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October 1st, 2010
Profiles from the Recession
[VIDEO] Riding The Bus In Natchez, Miss.

In an economic recession that has isolated countless Americans, rural residents without a way to get around may be the most isolated of all.

We don’t think much about public transportation in rural areas — out in the country, owning a car is pretty much a given. But those who can’t afford one can’t go anywhere — not even to the doctor’s office or the grocery store — without some form of public transit. Of the billions of highway and transit dollars in federal stimulus money, a small amount is going to help those with no access to transportation other than their own two feet.

The mostly-rural state of Mississippi has been awarded nearly $2.5 billion in overall recovery dollars from Washington, more than $17 million of which is going to build up rural public transit. Natchez, a small Mississippi River town in Adams County, has a plan in place which uses $4 million in stimulus to change rural transportation not just for the state but for all of small town America.

More than 10 percent of the county’s 30,000 residents don’t have access to a car — a number consistent across rural America. Some in Natchez call investment in bus service yet another example of stimulus waste — considering that 90 percent of people do own cars. But others see Natchez’s new public bus service as an example for the rest of the country.

In a report from Blueprint America on PBS NewsHour, special correspondent Miles O’Brien reports from Natchez:

In Adams County, hard times have more or less been constant since the 1980s when the local oil boom went to oil bust throughout the county. In the time since, other industries like lumber have seen a decline, too. The recession has only made things worse. Today, over a third of the population lives in poverty.

Started as a bus service for seniors in the 1980s, Natchez Transit has expanded to help long-struggling residents get to school, work, the store and medical care. We sat down with some of these transit-dependent riders and their bus driver to learn what transportation access means out in the country:

The problems and needs of people in poor, rural America are not new. Still, the recession and the resulting stimulus have given new attention to these areas of the country. Charles Carr, Transit Director for the Mississippi Department of Transportation, believes the time is now to readdress how transportation policy is implemented in rural Mississippi and the rest of the country:

Producers Cameron Hickey and Tom McNamara, editor David Kreger and special correspondent Miles O’Brien for Blueprint America

  • Stephanie

    Thanks for the wonderful coverage on rural Mississippi mass transit. What a wonderful idea and a great way to help people get to jobs and services. A win-win for businesses and consumers. I wish them all the success. And thanks for your excellent reporting!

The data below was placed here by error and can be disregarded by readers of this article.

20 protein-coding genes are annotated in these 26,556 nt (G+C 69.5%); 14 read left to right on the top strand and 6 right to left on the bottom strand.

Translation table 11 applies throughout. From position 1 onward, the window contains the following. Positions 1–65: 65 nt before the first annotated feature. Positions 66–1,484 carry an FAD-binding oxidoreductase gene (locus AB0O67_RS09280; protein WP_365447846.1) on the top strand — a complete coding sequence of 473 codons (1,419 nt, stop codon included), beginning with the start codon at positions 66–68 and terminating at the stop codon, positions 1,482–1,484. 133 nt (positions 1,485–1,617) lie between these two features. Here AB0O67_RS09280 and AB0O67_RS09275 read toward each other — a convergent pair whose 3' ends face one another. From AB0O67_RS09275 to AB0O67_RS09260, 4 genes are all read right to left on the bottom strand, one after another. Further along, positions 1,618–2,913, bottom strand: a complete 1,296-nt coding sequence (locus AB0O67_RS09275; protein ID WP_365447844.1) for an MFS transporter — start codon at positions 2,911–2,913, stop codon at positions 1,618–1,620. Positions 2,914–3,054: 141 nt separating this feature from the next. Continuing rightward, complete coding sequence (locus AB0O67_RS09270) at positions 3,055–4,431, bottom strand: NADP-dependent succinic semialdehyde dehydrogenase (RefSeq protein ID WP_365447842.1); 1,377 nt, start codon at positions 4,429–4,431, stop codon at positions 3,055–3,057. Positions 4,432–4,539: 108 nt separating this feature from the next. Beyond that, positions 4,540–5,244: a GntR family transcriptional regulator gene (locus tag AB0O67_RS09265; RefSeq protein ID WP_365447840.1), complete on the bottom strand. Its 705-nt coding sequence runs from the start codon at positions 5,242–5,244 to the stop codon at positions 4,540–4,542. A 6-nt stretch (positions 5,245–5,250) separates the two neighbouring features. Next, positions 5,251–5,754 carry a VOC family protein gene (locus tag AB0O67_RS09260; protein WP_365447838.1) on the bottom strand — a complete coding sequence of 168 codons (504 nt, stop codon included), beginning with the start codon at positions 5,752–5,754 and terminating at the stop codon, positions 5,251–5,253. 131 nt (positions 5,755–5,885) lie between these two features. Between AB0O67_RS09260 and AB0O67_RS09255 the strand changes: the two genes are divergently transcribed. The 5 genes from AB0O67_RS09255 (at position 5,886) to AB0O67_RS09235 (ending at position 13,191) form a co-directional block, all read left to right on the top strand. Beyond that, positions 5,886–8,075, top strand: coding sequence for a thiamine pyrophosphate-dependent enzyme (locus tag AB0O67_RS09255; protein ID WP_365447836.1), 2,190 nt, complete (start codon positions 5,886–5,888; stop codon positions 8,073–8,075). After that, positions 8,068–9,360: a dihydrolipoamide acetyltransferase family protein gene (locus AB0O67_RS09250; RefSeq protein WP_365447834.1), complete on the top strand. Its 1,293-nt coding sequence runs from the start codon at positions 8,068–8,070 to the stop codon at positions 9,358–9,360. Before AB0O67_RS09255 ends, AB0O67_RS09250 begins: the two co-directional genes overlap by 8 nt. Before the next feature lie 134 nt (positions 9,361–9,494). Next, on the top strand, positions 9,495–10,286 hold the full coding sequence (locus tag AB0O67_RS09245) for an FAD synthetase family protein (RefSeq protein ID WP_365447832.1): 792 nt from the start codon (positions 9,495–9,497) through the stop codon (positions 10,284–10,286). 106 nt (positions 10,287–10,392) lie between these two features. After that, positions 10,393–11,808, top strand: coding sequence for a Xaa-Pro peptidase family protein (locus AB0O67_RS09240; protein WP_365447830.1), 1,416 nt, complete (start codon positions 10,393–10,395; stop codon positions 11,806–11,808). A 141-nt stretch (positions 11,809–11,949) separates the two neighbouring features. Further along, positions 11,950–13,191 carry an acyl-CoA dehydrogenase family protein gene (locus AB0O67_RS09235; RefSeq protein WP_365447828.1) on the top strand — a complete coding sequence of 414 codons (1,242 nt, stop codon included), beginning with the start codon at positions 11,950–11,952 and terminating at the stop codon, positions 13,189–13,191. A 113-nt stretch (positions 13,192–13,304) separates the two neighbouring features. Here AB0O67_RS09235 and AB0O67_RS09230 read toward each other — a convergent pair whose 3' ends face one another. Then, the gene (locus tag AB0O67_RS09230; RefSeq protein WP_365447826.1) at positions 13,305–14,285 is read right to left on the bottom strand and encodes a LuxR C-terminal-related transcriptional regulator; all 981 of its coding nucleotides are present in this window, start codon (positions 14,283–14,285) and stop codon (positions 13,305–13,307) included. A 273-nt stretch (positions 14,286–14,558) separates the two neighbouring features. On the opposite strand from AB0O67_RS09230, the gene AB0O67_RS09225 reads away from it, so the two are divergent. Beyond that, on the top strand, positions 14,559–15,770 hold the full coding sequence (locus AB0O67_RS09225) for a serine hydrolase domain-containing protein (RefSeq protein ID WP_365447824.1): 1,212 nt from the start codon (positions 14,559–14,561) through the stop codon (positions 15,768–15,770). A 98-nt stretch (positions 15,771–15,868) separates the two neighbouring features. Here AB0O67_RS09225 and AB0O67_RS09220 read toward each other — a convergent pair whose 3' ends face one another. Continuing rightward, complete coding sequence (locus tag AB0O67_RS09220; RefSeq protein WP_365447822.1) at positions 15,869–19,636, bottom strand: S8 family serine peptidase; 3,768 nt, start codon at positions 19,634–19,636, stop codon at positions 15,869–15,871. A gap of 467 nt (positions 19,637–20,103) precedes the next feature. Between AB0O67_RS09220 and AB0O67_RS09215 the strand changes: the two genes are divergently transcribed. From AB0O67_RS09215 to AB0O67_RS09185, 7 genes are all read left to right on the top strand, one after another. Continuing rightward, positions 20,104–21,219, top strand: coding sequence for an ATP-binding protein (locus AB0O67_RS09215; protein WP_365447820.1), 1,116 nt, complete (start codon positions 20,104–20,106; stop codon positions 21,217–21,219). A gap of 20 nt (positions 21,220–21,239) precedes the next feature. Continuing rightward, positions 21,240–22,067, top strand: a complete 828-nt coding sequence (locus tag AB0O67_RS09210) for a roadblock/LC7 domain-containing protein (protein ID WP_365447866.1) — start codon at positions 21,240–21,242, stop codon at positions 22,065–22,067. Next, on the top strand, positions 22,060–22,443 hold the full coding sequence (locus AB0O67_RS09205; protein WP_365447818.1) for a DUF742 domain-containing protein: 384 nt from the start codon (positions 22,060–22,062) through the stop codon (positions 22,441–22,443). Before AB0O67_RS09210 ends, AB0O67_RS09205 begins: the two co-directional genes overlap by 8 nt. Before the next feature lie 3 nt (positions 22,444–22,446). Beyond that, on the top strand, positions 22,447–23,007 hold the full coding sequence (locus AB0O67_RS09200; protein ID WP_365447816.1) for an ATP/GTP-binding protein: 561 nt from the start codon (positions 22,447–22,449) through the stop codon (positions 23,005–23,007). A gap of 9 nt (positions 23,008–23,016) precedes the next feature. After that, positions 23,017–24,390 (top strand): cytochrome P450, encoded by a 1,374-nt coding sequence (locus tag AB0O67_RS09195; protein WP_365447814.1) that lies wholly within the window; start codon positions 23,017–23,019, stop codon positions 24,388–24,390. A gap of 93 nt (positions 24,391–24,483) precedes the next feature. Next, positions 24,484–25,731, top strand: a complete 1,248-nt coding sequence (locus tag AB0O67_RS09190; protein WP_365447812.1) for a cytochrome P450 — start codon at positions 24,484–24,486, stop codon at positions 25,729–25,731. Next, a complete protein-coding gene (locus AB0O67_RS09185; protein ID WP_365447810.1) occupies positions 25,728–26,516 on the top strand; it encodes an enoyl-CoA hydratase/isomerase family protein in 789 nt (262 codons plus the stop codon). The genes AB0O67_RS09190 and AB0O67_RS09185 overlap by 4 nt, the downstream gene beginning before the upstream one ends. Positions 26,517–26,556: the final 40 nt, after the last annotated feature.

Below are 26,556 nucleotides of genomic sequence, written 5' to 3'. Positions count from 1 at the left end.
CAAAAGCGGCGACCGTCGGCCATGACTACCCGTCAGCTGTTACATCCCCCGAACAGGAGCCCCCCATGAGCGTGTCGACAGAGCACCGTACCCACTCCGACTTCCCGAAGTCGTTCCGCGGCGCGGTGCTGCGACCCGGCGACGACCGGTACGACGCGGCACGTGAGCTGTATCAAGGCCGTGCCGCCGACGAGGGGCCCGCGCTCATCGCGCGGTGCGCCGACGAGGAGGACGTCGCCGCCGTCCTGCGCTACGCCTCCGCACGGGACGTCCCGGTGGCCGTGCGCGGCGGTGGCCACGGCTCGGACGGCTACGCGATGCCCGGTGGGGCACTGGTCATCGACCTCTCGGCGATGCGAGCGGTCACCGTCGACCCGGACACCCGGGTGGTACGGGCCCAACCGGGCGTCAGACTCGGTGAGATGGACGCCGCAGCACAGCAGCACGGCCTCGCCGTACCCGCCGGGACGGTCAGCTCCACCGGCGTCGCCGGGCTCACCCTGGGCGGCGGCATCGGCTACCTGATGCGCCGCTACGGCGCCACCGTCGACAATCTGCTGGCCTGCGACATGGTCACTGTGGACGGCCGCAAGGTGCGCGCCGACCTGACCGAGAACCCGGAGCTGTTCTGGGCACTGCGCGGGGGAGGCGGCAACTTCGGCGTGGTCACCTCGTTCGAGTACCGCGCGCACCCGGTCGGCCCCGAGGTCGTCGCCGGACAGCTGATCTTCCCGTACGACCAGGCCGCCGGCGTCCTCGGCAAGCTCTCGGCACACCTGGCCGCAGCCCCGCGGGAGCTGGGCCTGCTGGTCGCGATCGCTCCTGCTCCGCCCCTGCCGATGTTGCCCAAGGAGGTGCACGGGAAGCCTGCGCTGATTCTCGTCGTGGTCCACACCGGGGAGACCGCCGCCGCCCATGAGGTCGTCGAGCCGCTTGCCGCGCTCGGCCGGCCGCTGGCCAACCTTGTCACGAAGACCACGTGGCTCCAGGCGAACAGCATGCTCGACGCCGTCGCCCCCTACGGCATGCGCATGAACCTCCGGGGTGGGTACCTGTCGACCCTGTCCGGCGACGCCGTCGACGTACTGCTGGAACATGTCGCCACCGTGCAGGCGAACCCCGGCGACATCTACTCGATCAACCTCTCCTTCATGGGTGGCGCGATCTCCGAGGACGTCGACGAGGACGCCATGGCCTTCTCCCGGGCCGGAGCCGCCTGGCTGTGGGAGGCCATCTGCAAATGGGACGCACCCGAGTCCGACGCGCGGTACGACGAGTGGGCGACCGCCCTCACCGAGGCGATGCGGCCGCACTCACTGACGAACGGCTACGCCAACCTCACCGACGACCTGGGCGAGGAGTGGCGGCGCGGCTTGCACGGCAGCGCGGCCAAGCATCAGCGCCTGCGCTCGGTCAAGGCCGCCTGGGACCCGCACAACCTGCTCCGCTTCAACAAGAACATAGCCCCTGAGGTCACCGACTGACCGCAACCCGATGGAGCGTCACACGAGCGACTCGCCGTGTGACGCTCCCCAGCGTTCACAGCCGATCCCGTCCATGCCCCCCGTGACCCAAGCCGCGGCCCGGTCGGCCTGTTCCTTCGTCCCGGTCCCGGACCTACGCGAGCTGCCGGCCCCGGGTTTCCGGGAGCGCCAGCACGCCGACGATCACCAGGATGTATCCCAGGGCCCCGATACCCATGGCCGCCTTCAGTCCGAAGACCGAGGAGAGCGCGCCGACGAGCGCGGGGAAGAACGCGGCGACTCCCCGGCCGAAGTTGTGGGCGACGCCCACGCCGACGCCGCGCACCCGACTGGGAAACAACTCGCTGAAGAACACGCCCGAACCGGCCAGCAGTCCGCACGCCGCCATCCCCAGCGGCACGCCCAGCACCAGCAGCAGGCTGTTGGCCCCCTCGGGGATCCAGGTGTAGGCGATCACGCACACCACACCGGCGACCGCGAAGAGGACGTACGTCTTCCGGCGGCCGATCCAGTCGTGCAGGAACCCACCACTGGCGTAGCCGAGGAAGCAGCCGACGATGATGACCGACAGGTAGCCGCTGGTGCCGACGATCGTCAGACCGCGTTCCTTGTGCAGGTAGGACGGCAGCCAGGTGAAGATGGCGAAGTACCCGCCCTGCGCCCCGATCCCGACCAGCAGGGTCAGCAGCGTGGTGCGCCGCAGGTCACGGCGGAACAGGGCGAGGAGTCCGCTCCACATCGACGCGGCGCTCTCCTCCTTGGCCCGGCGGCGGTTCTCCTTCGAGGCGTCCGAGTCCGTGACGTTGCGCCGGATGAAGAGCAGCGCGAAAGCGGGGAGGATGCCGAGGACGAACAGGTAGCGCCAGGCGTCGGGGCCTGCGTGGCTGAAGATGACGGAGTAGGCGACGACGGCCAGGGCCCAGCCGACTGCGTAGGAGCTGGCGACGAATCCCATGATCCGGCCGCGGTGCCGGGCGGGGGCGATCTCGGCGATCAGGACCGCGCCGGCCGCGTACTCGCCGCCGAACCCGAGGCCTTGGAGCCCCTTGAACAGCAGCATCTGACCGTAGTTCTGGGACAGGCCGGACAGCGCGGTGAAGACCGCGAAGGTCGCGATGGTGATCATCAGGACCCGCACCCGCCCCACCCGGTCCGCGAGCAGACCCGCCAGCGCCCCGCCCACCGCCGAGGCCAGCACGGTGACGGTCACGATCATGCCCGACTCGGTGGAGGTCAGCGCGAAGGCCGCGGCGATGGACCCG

• bill

    “Well, we can’t necessarily respond directly to that and wipe that opinion away, because any form of subsidy, in the minds of certain people, is always going to be interpreted as a welfare mentality.

    But is that same welfare mentality that has supported Amtrak for years, that supports the airlines? Do — do most folks understand that highway construction is supported by subsidy?”

    Truer words have never been said on this subject — I’ve never heard it explained so plainly.

  • Abe O

    Sure, the stimulus is having an impact here, but that seems to be more a rarity than common occurrence. This is a profile in stimulus dumb-luck. The government is lucky that Natchez was able to put the money to good use — I see people in need in this story, and stimulus will help them.

  • Highway robbery

    Highway robbery, I’ll say it again. So what if the road I drive on is as subsidized as the bus — more people drive. You said it yourself, 90 percent.

  • Christopher Drinkut

    And what an interesting development that might be. Hmm.

  • Lisa Welch

    Talk about not sustainable…

  • ross d

    I never considered a bus operating in rural areas.

  • Andrew

    Natchez is providing a vital service connecting lower income people to jobs.

    Notable in the story is the opposition – the car salesman. Any stimulus used to steer people away from buying his cars naturally to him is a bad use of money, because he perceives it as taking away potential customers. That could be, but given the spread out rural nature of the area, he shouldn’t feel threatened, since many others that can afford cars will still want to buy them.

    Also notable is the transportation official’s statement that EVERY form of transportation in this country is subsidized, including the publicly funded roads that we drive our private vehicles on. In fact, highway transportation receives massive government subsidy, primarily through the gas taxes we pay at the pump. It dwarfs the subsidy for trains and bus mass transit.

  • Sarah SD

    I’m from a rural state, and a rural city. Growing up, I noticed buses like the one’s running in Natchez. It is needed, but… expansion? People in need in rural America need help. But those that don’t, they live there for the long drives, for the open country. Still, I think this coordinated plan they are talking about will save the tax payers money and hopefully give more people access that don’t already have it.

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